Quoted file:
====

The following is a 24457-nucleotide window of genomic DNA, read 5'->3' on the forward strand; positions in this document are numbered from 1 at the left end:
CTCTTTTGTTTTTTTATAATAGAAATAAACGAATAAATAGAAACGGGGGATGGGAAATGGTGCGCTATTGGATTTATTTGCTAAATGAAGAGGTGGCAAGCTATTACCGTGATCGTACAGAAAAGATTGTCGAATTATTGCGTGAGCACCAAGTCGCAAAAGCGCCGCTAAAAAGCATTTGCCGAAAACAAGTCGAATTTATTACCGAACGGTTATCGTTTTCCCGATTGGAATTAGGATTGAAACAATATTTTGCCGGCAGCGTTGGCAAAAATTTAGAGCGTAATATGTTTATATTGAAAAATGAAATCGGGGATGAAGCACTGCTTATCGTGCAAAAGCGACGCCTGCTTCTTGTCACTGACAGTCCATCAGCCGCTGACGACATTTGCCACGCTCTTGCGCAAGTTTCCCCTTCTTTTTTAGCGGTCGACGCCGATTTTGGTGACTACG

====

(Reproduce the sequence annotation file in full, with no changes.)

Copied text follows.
The following is a 24457-nucleotide window of genomic DNA, read 5'->3' on the forward strand; positions in this document are numbered from 1 at the left end:
CTCTTTTGTTTTTTTATAATAGAAATAAACGAATAAATAGAAACGGGGGATGGGAAATGGTGCGCTATTGGATTTATTTGCTAAATGAAGAGGTGGCAAGCTATTACCGTGATCGTACAGAAAAGATTGTCGAATTATTGCGTGAGCACCAAGTCGCAAAAGCGCCGCTAAAAAGCATTTGCCGAAAACAAGTCGAATTTATTACCGAACGGTTATCGTTTTCCCGATTGGAATTAGGATTGAAACAATATTTTGCCGGCAGCGTTGGCAAAAATTTAGAGCGTAATATGTTTATATTGAAAAATGAAATCGGGGATGAAGCACTGCTTATCGTGCAAAAGCGACGCCTGCTTCTTGTCACTGACAGTCCATCAGCCGCTGACGACATTTGCCACGCTCTTGCGCAAGTTTCCCCTTCTTTTTTAGCGGTCGACGCCGATTTTGGTGACTACG